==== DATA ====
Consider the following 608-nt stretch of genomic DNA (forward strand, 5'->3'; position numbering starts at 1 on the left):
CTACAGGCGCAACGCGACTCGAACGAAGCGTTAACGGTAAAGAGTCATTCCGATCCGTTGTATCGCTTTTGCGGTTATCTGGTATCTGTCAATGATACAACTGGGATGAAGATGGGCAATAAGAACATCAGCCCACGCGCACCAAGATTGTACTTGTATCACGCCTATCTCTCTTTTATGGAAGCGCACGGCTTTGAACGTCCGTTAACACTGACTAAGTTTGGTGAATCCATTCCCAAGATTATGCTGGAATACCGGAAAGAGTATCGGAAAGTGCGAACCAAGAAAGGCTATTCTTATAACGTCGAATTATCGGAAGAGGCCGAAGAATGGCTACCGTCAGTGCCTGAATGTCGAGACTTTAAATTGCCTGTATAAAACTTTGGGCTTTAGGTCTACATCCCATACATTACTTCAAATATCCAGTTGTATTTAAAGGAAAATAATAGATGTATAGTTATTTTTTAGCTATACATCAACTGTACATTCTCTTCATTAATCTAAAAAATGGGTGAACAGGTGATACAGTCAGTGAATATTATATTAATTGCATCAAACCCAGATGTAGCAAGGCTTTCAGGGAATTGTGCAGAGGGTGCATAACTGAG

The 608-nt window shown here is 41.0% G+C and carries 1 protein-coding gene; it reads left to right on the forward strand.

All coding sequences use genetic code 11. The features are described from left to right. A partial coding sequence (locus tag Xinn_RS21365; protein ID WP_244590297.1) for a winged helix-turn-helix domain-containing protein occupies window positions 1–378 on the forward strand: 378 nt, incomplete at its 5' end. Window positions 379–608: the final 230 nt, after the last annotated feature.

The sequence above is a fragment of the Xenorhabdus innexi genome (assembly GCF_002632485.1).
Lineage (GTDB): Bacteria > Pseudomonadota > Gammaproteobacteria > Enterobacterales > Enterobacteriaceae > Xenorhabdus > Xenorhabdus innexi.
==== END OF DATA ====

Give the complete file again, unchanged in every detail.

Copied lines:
Consider the following 608-nt stretch of genomic DNA (forward strand, 5'->3'; position numbering starts at 1 on the left):
CTACAGGCGCAACGCGACTCGAACGAAGCGTTAACGGTAAAGAGTCATTCCGATCCGTTGTATCGCTTTTGCGGTTATCTGGTATCTGTCAATGATACAACTGGGATGAAGATGGGCAATAAGAACATCAGCCCACGCGCACCAAGATTGTACTTGTATCACGCCTATCTCTCTTTTATGGAAGCGCACGGCTTTGAACGTCCGTTAACACTGACTAAGTTTGGTGAATCCATTCCCAAGATTATGCTGGAATACCGGAAAGAGTATCGGAAAGTGCGAACCAAGAAAGGCTATTCTTATAACGTCGAATTATCGGAAGAGGCCGAAGAATGGCTACCGTCAGTGCCTGAATGTCGAGACTTTAAATTGCCTGTATAAAACTTTGGGCTTTAGGTCTACATCCCATACATTACTTCAAATATCCAGTTGTATTTAAAGGAAAATAATAGATGTATAGTTATTTTTTAGCTATACATCAACTGTACATTCTCTTCATTAATCTAAAAAATGGGTGAACAGGTGATACAGTCAGTGAATATTATATTAATTGCATCAAACCCAGATGTAGCAAGGCTTTCAGGGAATTGTGCAGAGGGTGCATAACTGAG

The 608-nt window shown here is 41.0% G+C and carries 1 protein-coding gene; it reads left to right on the forward strand.

All coding sequences use genetic code 11. The features are described from left to right. A partial coding sequence (locus tag Xinn_RS21365; protein ID WP_244590297.1) for a winged helix-turn-helix domain-containing protein occupies window positions 1–378 on the forward strand: 378 nt, incomplete at its 5' end. Window positions 379–608: the final 230 nt, after the last annotated feature.

The sequence above is a fragment of the Xenorhabdus innexi genome (assembly GCF_002632485.1).
Lineage (GTDB): Bacteria > Pseudomonadota > Gammaproteobacteria > Enterobacterales > Enterobacteriaceae > Xenorhabdus > Xenorhabdus innexi.